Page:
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collection by ICAF Europe


Information gathered by Helen Macbeth from informants and one recipe book, Davies (1990) *

The cuisine of Cyprus results from an interesting mixture of influences from Lebanon, Greece, Turkey and Britain, because of the history of this Mediterranean island. The information I gathered was from informants originating from the Greek part of the island, where Greek influences (see the recipes for Greece) and those of the Greek Orthodox church are very evident. Advent is a time of fasting and, even today, this is maintained by many, by avoiding meat and other animal products, even dairy foods, up until midnight on Christmas Eve. Therefore, there is little feasting associated with Christmas Eve.

Then people feast on Christmas Day. Pork is the main meat associated with Christmas, for which, in traditional village life, the family-reared pig would have been killed. Every part of the pig would be made into some product, for immediate use or preserved in some way. At least one leg and some sausages would be smoked. Smoked loin, lounza, is a favourite at Christmas. The trotters and cheek would be boiled into brawn, etc.

One informant said that one dish associated with Christmas, using fresh pork, is stuffed vine leaves. She also mentioned egg-lemon soup (see recipes for Greece). On the other hand, she told me that turkey as in Britain was common, but that they themselves had roast lamb and potato salad for Christmas lunch. However, she referred to cinnamon and spices being used in her roasting. She also talked about pasticcio.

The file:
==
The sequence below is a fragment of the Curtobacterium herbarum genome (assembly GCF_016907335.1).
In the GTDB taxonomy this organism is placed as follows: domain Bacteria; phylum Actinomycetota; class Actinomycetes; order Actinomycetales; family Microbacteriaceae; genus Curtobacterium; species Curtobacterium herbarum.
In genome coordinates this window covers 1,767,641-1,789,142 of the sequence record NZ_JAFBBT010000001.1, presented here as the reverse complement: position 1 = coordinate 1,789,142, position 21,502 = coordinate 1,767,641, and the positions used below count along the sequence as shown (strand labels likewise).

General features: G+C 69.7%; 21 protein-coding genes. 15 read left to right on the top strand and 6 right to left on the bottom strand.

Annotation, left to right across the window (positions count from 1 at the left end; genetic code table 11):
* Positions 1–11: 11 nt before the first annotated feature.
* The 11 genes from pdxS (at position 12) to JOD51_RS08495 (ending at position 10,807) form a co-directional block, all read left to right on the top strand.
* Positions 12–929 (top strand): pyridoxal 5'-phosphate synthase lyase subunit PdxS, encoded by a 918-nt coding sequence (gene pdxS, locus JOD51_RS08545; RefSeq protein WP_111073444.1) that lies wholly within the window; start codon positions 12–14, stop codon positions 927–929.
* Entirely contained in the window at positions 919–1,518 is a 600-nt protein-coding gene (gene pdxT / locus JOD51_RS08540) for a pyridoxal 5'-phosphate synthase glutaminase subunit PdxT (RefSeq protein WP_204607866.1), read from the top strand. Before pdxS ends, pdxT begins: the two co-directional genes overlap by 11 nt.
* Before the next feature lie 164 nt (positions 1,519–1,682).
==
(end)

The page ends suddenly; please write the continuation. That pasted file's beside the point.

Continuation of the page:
Photograph (c)2008 Helen Macbeth

As in the traditions of so many countries, baking for Christmas feasting is started weeks before Christmas, and in these too the different historical influences on Cyprus are found. British influence is found in the Cypriots' Christmas cake and Christmas pudding, which is similar to, but with slightly different ingredients from, the English one, and it is lighter and less rich. Other cakes and sweetmeats are also eaten at Christmas, such as Christocouloura, a circular bread into which a candle is put (compare this with a tradition in Serbia). There are also spiced buns dripping with honey, baklava, and some biscuits akin to British shortbread. One Cypriot informant told me that they had apple pie and custard for dessert on Christmas Day. What could be more British?

The Greek influence is found also in that St. Basil, not Santa Claus, brings gifts on New Year's Eve to be opened on January 1st (the feast day of St. Basil), and the Greek Vasilopitta (St. Basil's bread - see recipes for Greece) is eaten. The Cypriots also have the tradition of putting a coin in this Vasilopitta. The twelve days of Christmas end, as elsewhere, with Epiphany.

As no original recipes were submitted by the Cypriot informants, I can only suggest that readers might well be interested in the recipes in English by Davies (1990) *, who also discusses Christmas traditions.

* The source for some of this information is Davies, G. (1990) The Taste of Cyprus: a seasonal look at Cypriot cooking, Topline Publishing, England